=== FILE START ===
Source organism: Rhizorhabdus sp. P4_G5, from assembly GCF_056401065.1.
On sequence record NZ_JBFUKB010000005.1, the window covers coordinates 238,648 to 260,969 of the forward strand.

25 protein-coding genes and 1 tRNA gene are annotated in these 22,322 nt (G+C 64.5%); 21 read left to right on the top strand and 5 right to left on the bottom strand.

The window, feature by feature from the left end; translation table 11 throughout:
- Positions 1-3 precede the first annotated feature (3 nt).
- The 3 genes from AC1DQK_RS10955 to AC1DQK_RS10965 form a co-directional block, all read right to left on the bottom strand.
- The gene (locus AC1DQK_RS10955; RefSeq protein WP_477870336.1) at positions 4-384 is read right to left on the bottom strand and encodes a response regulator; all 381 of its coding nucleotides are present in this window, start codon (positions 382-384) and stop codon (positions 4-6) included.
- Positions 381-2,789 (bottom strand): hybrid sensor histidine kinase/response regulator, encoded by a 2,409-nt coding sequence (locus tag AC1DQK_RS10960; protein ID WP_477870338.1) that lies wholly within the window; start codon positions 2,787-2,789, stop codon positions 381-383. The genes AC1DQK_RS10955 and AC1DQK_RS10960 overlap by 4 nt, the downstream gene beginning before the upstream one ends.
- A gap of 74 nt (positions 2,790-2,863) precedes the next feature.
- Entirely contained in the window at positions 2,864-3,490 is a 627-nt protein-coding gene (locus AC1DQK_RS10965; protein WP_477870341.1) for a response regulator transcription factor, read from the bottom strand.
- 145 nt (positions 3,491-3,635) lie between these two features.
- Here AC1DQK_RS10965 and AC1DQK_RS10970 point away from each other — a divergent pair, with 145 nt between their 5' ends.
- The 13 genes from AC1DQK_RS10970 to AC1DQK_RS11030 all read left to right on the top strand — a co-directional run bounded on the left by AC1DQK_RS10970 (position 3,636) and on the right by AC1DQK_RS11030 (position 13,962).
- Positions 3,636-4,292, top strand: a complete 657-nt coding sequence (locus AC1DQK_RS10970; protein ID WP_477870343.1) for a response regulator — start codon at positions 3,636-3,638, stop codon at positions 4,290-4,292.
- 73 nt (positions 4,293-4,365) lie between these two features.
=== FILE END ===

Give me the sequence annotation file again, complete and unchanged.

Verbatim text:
Source organism: Rhizorhabdus sp. P4_G5, from assembly GCF_056401065.1.
On sequence record NZ_JBFUKB010000005.1, the window covers coordinates 238,648 to 260,969 of the forward strand.

25 protein-coding genes and 1 tRNA gene are annotated in these 22,322 nt (G+C 64.5%); 21 read left to right on the top strand and 5 right to left on the bottom strand.

The window, feature by feature from the left end; translation table 11 throughout:
- Positions 1-3 precede the first annotated feature (3 nt).
- The 3 genes from AC1DQK_RS10955 to AC1DQK_RS10965 form a co-directional block, all read right to left on the bottom strand.
- The gene (locus AC1DQK_RS10955; RefSeq protein WP_477870336.1) at positions 4-384 is read right to left on the bottom strand and encodes a response regulator; all 381 of its coding nucleotides are present in this window, start codon (positions 382-384) and stop codon (positions 4-6) included.
- Positions 381-2,789 (bottom strand): hybrid sensor histidine kinase/response regulator, encoded by a 2,409-nt coding sequence (locus tag AC1DQK_RS10960; protein ID WP_477870338.1) that lies wholly within the window; start codon positions 2,787-2,789, stop codon positions 381-383. The genes AC1DQK_RS10955 and AC1DQK_RS10960 overlap by 4 nt, the downstream gene beginning before the upstream one ends.
- A gap of 74 nt (positions 2,790-2,863) precedes the next feature.
- Entirely contained in the window at positions 2,864-3,490 is a 627-nt protein-coding gene (locus AC1DQK_RS10965; protein WP_477870341.1) for a response regulator transcription factor, read from the bottom strand.
- 145 nt (positions 3,491-3,635) lie between these two features.
- Here AC1DQK_RS10965 and AC1DQK_RS10970 point away from each other — a divergent pair, with 145 nt between their 5' ends.
- The 13 genes from AC1DQK_RS10970 to AC1DQK_RS11030 all read left to right on the top strand — a co-directional run bounded on the left by AC1DQK_RS10970 (position 3,636) and on the right by AC1DQK_RS11030 (position 13,962).
- Positions 3,636-4,292, top strand: a complete 657-nt coding sequence (locus AC1DQK_RS10970; protein ID WP_477870343.1) for a response regulator — start codon at positions 3,636-3,638, stop codon at positions 4,290-4,292.
- 73 nt (positions 4,293-4,365) lie between these two features.